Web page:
Lethbridge Herald, The (Newspaper) - June 26, 1970, Lethbridge, Alberta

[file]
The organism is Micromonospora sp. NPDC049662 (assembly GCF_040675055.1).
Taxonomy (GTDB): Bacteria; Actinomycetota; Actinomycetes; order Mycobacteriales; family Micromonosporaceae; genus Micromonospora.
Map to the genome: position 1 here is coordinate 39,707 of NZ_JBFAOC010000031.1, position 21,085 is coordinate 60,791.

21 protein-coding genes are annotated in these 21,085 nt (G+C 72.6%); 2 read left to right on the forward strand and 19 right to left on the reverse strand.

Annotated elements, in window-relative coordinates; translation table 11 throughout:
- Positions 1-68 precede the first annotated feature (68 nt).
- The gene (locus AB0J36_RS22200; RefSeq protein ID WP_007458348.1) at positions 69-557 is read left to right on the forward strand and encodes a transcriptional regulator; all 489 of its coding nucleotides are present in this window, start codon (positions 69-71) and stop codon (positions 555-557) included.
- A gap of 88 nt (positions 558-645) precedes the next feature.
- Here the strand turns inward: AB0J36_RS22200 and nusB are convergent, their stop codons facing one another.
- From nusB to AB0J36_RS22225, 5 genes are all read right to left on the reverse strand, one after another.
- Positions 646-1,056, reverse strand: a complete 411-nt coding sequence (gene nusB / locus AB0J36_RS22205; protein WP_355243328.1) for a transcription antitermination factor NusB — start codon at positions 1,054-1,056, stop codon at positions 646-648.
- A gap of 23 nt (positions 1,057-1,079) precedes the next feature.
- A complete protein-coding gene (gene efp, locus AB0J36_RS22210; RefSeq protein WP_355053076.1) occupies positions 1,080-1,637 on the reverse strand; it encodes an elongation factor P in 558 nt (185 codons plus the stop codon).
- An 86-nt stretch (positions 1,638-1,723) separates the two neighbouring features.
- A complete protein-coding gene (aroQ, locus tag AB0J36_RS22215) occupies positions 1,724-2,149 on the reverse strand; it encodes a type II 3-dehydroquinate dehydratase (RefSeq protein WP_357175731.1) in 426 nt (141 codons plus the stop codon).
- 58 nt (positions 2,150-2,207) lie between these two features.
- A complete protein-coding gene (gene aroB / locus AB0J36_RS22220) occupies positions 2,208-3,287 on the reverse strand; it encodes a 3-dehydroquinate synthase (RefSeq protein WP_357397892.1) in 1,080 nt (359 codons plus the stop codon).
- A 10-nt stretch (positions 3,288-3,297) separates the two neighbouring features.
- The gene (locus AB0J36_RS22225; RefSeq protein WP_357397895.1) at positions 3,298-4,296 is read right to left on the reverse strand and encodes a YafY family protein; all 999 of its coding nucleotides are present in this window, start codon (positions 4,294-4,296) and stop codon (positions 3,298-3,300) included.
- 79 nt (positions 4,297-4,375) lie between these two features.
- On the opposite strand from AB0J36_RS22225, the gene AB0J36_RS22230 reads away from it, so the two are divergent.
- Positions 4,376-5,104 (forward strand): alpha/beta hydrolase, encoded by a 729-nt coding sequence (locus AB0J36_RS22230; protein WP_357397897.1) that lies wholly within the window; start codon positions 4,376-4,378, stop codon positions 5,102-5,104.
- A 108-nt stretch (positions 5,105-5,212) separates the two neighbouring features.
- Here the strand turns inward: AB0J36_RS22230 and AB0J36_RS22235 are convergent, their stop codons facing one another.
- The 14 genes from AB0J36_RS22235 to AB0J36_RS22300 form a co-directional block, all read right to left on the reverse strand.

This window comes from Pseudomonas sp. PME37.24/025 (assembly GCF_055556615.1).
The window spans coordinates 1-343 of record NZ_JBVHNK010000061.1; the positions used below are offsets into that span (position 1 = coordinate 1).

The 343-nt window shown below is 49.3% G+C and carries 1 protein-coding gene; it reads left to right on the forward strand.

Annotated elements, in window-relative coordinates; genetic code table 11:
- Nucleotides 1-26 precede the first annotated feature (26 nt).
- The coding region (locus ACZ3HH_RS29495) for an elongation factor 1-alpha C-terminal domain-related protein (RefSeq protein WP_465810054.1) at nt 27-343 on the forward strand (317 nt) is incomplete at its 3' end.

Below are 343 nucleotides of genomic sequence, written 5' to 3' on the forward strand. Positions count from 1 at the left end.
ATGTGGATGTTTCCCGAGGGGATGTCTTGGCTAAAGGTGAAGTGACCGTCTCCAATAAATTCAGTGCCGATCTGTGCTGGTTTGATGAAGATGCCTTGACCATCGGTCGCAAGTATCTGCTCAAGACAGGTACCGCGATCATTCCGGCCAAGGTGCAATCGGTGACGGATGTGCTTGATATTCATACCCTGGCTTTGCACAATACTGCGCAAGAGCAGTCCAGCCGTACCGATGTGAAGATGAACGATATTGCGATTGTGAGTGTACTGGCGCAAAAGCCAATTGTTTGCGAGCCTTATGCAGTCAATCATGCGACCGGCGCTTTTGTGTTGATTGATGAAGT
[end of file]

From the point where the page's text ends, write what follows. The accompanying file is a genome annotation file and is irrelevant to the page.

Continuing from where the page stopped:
Exploring Three B.C. Dams Can Be Fun For Visitors three of B.C. Hydro's newest dams can be fun for young and old this summer. Hugh Keenlcyside Dam, five miles upstream on the Colum- bia lliver from Castlegar, and Duncan Dam 29 niles north of Kasio have been completed and ore being made ready to re- ceive summer visitors. The third and largest of the three Columbia River Treaty projects, Mica Dam, 35 miles north ot Revelstoke is still un- der conslr u c t i o n and dam watchers are welcome to view the beehive of activity now tak- ing place at the wilderness site. This great hydro-electric pro- ject can be reached over a new- ly paved highway that passes through some of British Colum- bia's finest scenery. The route is dotted with pic- turcsque waterfalls, impressive tributaries of the Columbia Riv- er and panoramic views of snow capped mountains. At the damsitc, visitors will find rugged construction crews and giant machinery working around the clock on the enor- mous task of raising the earth and rock barrier 800 feet above bedrock. At the start of the construc- tion season this year more than a quarter of the 42 million cubic yards of fill required to build the dam had already been placed. A viewpoint has been estah- ished overlooking the damsite to provide visitors with a fine view of construction progress. Attendants are on hand at the viewpoint to provide informa- tion and answer questions about the huge project. Pack-In, Pack-Out Bags For Tourists CALGARY Continuing the campaign to minimize litter a "Pack-In-Pack-Out" garb age program has been launched in the national parks. Acting director of the West- ern Region National and His- toric Parks Branch, Ron Malis said the program means that hikers and climbers will be supplied with polyethylene bags m which to transport their garbage to the point of origin when returning from the wil- derness. Camping Holidays Offered Camping buffs can leave their cars and tents at home this summer and still enjoy the splendors of outdoor America. A new Astrojet Holidays offer- ing called "Fly and Drive Am- erican Camping Adventures" has been arranged by Ameri- can Airlines, Avis Rent A Car and Kampgrounds of America, which operates some 400 "cas- ual but comfortable" camp- sites around the country. Campers head for their first destination via American Air- lines. Then they pick up an Avis car for the drive to vari- ous campsites, at each of which they have the use of trailers equipped with beds, stoves, ice boxes, restrooms and showers. When they arrive at their fi- nal destination, campers turn in the car at the airport and return home by air. Heard Far And Wide The white bellbird of South America sings one repeated note which can be -heard for" more than a mile. Nearby, it sounds like a blacksmith's ham- mer on an anvil. He said the litter bags are available, free of charge, at all registration points, information kiosks and angling licence out- lets and are very useful to carry supplies into the wilder- ness. The Pack-In Pack-Out lit- ter control program has been launched as a method of en- forcing section 17 of the Na- tional parks regulations which states: "No rubbish or any matter of any offensive nature shall be deposited anywhere in the park except in such places and under such conditions as the superintendent shall desig- nate." The Pack-In Pack-Out bags are provided to facilitate the requirement that all persons using the back country must pack out all materials which they packed in. In addition to keeping the park clean, Mr. Malis said it reduces the possibility of bears being .attracted to abandoned refuse along the hiking trails. Parks officials urge wilder- ness enthusiasts on back coun- try trips to burn all garbage, including tin cans. He suggest- ed the cans be flattened after they have cooled, and be re- turned with foil, bottles and other non combustible articles in the litter bags. Mr. Malis said parks garbage cans are located at points along the marked trails and at all trail-heads, and will be install- ed before July 1st. At the village new hotel provides meals and refresh- ments; picnic tables are avail- able nearby on the riverbank. Also of interest to visitors will be a trip eight miles further north from the damsite U> Boat Encampment, historic place of fur traders, at the northern apex of the Columbia River. Here the river ends Us head- long plunge to the north and swings abruptly south towards the Arrow Lakes and the Uni- ted States border. Continuing their trip south thr'ough Revelstoke, dam watch- ers will skirt the shores of the Arrow Lake reservoir and pass through the town of Nakusp with its fine new waterfront and beach. At the toe of the reservoir near Castlegar lies gleaming new Hugh Keenleyside Dam with its huge navigation lock to allow the passage of river traf- fic. The dam is accessible by road from either bank of the Colum- bia River with the highway passing over the crest of the 170-foot-high structure. A viewing site near the north end of the dam has a chalet style information centre which serves as a focal point for a small landscaped park. Includ- ed are picnic tables adjoining the nearby parking area. It is possible to launch boats in the reservoir about a mile upstream of the dam on the north bank. Tliis new water playground provides marine access through a spectacular mountain valley 145 miles north to Revelstoke. To reach Duncan Dam visit- ors may travel through Nelson and then 66 miles north skirt- ing Kootenay Lake to the east and with the Selkirk Mountains on tile west. The reservoir behind 130 foot high Duncan Dam has opened up a new playground for visit- ors. A swimming area and boat launching ramp are available at nearby Howser, and a viewpoint and picnic area have been es- tablished overlooking the dam. An additional attraction for visitors to Duncan Dam is a short side trip to the spawning grounds of the Kokanee salmon, just off the mam highway ap- proaching the damsite. This man made channel, which replaces spawning grounds displaced during con- struction of the dam, is one of the longest in the world for any type of fish and is believed to be the first ever constructed for fresh water fish. The "red fish" commence their spawning cycle in the two- mile long channel in mid-Aug- ust. LONE STERNWHEELER-Sampson V, the only steam sternwheeler left in Canada is shown paddling its way across Pitt Lake towards the Fraser River. The vessel is operated by the federal department of public works to keep the Fraser and its tributaries free of obstructions. Sicamous Is Houseboat Capital Houseboat Holiday? Cartoons and comic strips have long exploited the scene of the typical North American family happily heading for a hinterland holiday except for Mom who is expected to provide clean clothes, tasty meals, and all the other com- forts .of home! Well, Mom, relax! Sicamous, B.C., the "Houseboat Capital of Canada" has the answer for you. Nestled along the channel joining Shuswap and Mara Lakes in the south central Ul- terior of British Columb i a, Sicamous is home to some three dozen houseboats, rent- ed to vacationers by four dif- ferent operators. Thanks to an Impressive as- sortment of sizes and styles al- most any family can find the combination of comfort, con- venience, and accommodation best suited to their needs, among the various fleets. Houseboats come fully equip- ped with all bedding and linen supplied. Each kitchen has an efficient propane gas stove; some units have an excellent oven, a sink and roomy frig or _ I-, SOClCty JNeCttS More J Zoo Attendance Falls Off By CY FOX LONDON (CP) The zoo in Regent's Park, a magnet for tourists from around the world, has had its share of both good and bad news in the last 12 months. A newly published report on the famous London landmark proudly records the birth of a female black rhinoceros at the zoo after an accurately pre- dicted gestation period of 15 months and three days. And the general rate of blessed events among the al- most animals there con- WHAT AMA WORLD TRAVEL Are STILL HERE serve you for _. AIR CANADA FLIGHT RESERVATIONS Within Canada or Abroad! No need to cnll long distance dial 328-7931 or 328-1771 (3 lines) or coll in perwn at 903 3rd Ave. S., lethbridgo for reservation! and ticketing, NO EXTRA COST TO YOUI Fres customer parking at lha rear of our building All Inquirix Welcome] WORLD TRAVEL SERVICE 903 3rd AVE. S. PHONE 328-1771 tinued to be remarkably high. On the other hand, the num- ber of humans parading through the zoo during 1969 fell to from in 1968. The fall-off in attendance helped account for a decrease of in the 1969 revenue of the Zoological Society of London, which opened the Regent's Park at- traction in 1828. The society, which numbers biologist Sir Julian Huxley among its past secretaries, also operates a 500-acre natu- ral zoo at Whipsnade in Bed- fordshire, north of London. There the 1969 attendance was somewhat more than in 1968 but the society's reflec- tions fa its annual report are mainly about the dark side of its financial picture. The organization says It needs a replacement for the lion house at Regent's Park, a zoo attraction now is 95 years old. The expenses caused by such projects cannot be met. however, out of the revenue for admissions charges and society subscriptions. "For some 140 years, the Zoological Society has carried an entirely private basis responsibility for the na- tional zoological the annual report says. "We know of no other coun- try where this is so." Outside Britain, national zoological gardens have been built and maintained, or at least supported, by the state or the civic authority in whose area they are situated. Despite their financial tribu- lations, authorities at the 34- acre Regent's Park zoo plan to press on with construction of a new house for the pri- mates in their vast animal collection. Helping tihe cause in this connection is a gift Of from a retired manufacturer of radio and television equip- ment. Bearing this contribution in mind, the society sounds con- fident of being able to provide London with what it calls "as magnificent a zoological gar- den as can be found in any capital city." Top U.S. Military Band Slated For Klondike Days One of the best-known and most widely acclaimed mili- tary bands in North America will perform at Edmonton's Klondike Days Exposition, July 23-August .1. The group, the 83-piece NORAD Cavalcade Band, will present a two hour concert in Hie Klondike Palace, showplace of the Klondike Days Exposi- tion, July 28 and 29 at 3 p.m. The Cavalcade actually is a two-in-one group, comprising a 65-picce concert band, and UK an 18 piece jazz orchestra from whom the a seven-man dixieland combo, can be drawn. Accompanying the group will Iw a four-star U.S. general, Seth J. McKec, USAF, commandcr- in-chicf, North American Air Defence Command. Gen. Mc- Kee, 53, was a Second World W a r fighter pilot who logged 190 hours in 69 combat missions in Europe as commander of USAF's 370th Fighter Group. For more than 10 years the musicians, representing Canadian and U.S. servicemen and women of NORAD in 300- plus bases that guard the con- tinent against air attack, have been touring North America. Their more noted appearances have been at Carnegie Hall, the Hollywood Bowl, the Alaskan Centennial, and Expo '67. Before their military service, individual members of the band have played with Les Elgart, Stan Kenlon, Dick Clark, Woody Herman, Paul Doc Severinson and Anka, Henry ice box to complete Mom's de- light. Beds and bedrooms are sufficiently spacious and wonder of wonders the toilet facilities are modern and con- venient! Electric lighting is produced by means of a 12-volt battery; .heaters are available for the occasional cold eve- ning. Shuswap Lake has the long- est shoreline of any lake in British Columbia although it is far from the largest. Shus- wap sprawls like a diagonal 'H' between a glorious collec- tion of hills and mountains. To- gether with Little Shuswap, the Little River1, Mara Lake, and Shuswap River it offers more than miles of lakeshore cruising and camping. The northern arms of Shus- wap Lake are as remote and unspoiled as anyone would want virtually inaccessible by road and offering the peace, solitude and beauty that brings visitors back yeaf after year. Mailing addresses for the houseboat rental agencies in the Sicamous area are: Water- way Houseboats Limited, Box 69, Sicamous, B.C.; Twin An- chor Houseboats, Box 318, Sica- mous, B.C.; Shandy Cove Houseboats, Box 289, Sicamous, B.C. and Galaxie Houseboats, care of 2004 52nd Ave., S.W., Calgary, Alberta. Prlday, 56, 1970 THE lETHBKIDGS HERALD 17 11 Summer Cruises On St. Lawrence MONTREAL The luxury I after market research studies liner T.S.S. Varna, on charter high level of inter- to b'.S. Gala Navigation Inc. of est. It is estimated thai Montreal, will be making eleven weekly cruises this sum- mer on the "St. Lawrence and Saguenay Rivers, and will ex- tend these cruises to the French islands of St. Pierre and Miquslon and Perce, in the G a s p e peninsula. The regular schedule started June 20 and will end August 29; there will be an additional three-day mini-cruise without stopovers on Labor Day week- end. These once popular cruises which were interrupted five years ago thus get a new lease on life. The ship will sail from Mon- treal every Saturday evening, 7 p.m. and return the following Saturday at 8 a.m. After sailing down the ma- jestic St. Lawrence, the ship enters the deep and spectac- ular gorges of the S'aguenay River as far as Port Alfred. Then, down the Saguenay and into the Gull of St. Lawrence towards the picturesque French enclave of St. Pierre and Miquelon islands for a one- day stopover. Leaving the is- lands, the ship heads for the Gaspe peninsula and world- famous Perce Rock for another stopover and ontional visit to Perce village, Gaspe or Bona- venture Island, one of the largest wild bird sanctuaries in the world. Then, back to Mon- treal, via Quebec City. Ray Saiimier, president of Gala Navigation Inc. pointed out that the decision to start the cruises again was taken Home Of Tabasco Tabasco Pepper Sauce, found on tables and in knapsacks from Britain to Burundi, from Vietnam to Venezuela, is manufactured at Avery Island, Louisiana, from Tabasco pep- pers grown exclusively on this swamp surrounded "island" (actually a mountain of salt only thinly covered with The Louisiana Tourist Commission says the hot condi- ment is aged for three years, and not a single drop is ever marketed until the process is completed. people will book cruises the very first season. From the day the project was announced, travel agen- cies have been inundated with requests for information, a strong indication that these cruises fill a real need. FOR CANADA RESERVATIONS and INFORMATION (AtL OTHER AIRLINES, TOO) PHONE 328-3000 LAWSON TRAVEL Marquis Hotel Bldg. LETHBRIDGE "SERVING LETHBRIDGK SINCE 1957" Offices CoasMo-Coait For fas! Iravel eliartfir service and package express In- formation, call thD Greyhound Bus Depot, J11 5th Street S., 327-J551, your local Greyhound anent or favorlta travel NOW! 2 DAILY SUPERCRUSSERS ACROSS CANADA AND TO NEW YORK! Summertime... and the planning Is easy with twice daily thru service across Canada and to New York! Now you can choose so many "ways to go" with fares like these! CALGARY VANCOUVER TORONTO 3 trips daily 3 trips daily Via Nelson 2 trips daily A new experience in travel... the smooth riding, air-conditioned, restroom equipped SUPERCRUISEFU Toil summer try the "Greyhound Comtort Package." UTH.HDGE.., OTHER SUPERFUN FARES! Medicine Hat 3.80 2 trips daily Winnipeg 5 WPS dally Edmonton 3 trips daily Regina 2 trips daily Nelson 3 trip, daily Montreal J trip! daily EXTRASUMMER SERVICE EFFECTIVE JUNE 251970 plan a superfun summer with the Greyhound comfort package'! Go the Greyhound way for super summer travel funl There's a lol of comfort in the Greyhound comfort package! Smooth.riding, oir-condi- lioned, restroom-equipped Scenicruisers and SUPERCRUISERS. Downtown to downtown service. Greater choice of trips than ever before. miles for your money with bargain fares. Plan your lummcr travel with Greyhound they've got mora "wayi to We Supercare! GQ GREYHOUND and leave the driving to us.